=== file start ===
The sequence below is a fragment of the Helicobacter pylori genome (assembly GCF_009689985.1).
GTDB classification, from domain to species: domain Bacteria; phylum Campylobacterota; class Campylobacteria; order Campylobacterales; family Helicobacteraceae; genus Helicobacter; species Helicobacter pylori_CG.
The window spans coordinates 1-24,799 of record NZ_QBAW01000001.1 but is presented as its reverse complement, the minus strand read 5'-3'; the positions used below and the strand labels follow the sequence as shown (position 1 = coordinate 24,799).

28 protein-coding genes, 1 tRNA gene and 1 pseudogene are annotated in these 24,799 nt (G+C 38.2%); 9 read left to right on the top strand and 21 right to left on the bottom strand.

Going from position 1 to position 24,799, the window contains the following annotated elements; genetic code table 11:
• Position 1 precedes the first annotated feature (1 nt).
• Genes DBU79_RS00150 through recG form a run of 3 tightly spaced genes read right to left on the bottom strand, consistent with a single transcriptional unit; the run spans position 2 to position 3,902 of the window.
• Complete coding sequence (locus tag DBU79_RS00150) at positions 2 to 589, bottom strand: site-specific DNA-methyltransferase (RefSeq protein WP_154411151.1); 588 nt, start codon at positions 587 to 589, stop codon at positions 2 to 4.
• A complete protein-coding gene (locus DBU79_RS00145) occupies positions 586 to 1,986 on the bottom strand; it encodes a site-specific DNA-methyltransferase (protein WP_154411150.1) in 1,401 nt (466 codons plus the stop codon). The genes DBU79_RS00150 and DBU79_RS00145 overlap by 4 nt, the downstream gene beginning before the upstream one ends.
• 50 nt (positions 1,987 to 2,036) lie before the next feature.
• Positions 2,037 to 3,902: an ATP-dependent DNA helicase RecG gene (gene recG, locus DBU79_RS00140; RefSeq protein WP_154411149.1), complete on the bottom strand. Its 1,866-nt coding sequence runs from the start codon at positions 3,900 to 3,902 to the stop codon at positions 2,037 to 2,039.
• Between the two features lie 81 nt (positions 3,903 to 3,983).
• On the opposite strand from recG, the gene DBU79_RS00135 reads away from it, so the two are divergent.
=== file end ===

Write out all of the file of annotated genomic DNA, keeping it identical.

The sequence below is a fragment of the Helicobacter pylori genome (assembly GCF_009689985.1).
GTDB classification, from domain to species: domain Bacteria; phylum Campylobacterota; class Campylobacteria; order Campylobacterales; family Helicobacteraceae; genus Helicobacter; species Helicobacter pylori_CG.
The window spans coordinates 1-24,799 of record NZ_QBAW01000001.1 but is presented as its reverse complement, the minus strand read 5'-3'; the positions used below and the strand labels follow the sequence as shown (position 1 = coordinate 24,799).

28 protein-coding genes, 1 tRNA gene and 1 pseudogene are annotated in these 24,799 nt (G+C 38.2%); 9 read left to right on the top strand and 21 right to left on the bottom strand.

Going from position 1 to position 24,799, the window contains the following annotated elements; genetic code table 11:
• Position 1 precedes the first annotated feature (1 nt).
• Genes DBU79_RS00150 through recG form a run of 3 tightly spaced genes read right to left on the bottom strand, consistent with a single transcriptional unit; the run spans position 2 to position 3,902 of the window.
• Complete coding sequence (locus tag DBU79_RS00150) at positions 2 to 589, bottom strand: site-specific DNA-methyltransferase (RefSeq protein WP_154411151.1); 588 nt, start codon at positions 587 to 589, stop codon at positions 2 to 4.
• A complete protein-coding gene (locus DBU79_RS00145) occupies positions 586 to 1,986 on the bottom strand; it encodes a site-specific DNA-methyltransferase (protein WP_154411150.1) in 1,401 nt (466 codons plus the stop codon). The genes DBU79_RS00150 and DBU79_RS00145 overlap by 4 nt, the downstream gene beginning before the upstream one ends.
• 50 nt (positions 1,987 to 2,036) lie before the next feature.
• Positions 2,037 to 3,902: an ATP-dependent DNA helicase RecG gene (gene recG, locus DBU79_RS00140; RefSeq protein WP_154411149.1), complete on the bottom strand. Its 1,866-nt coding sequence runs from the start codon at positions 3,900 to 3,902 to the stop codon at positions 2,037 to 2,039.
• Between the two features lie 81 nt (positions 3,903 to 3,983).
• On the opposite strand from recG, the gene DBU79_RS00135 reads away from it, so the two are divergent.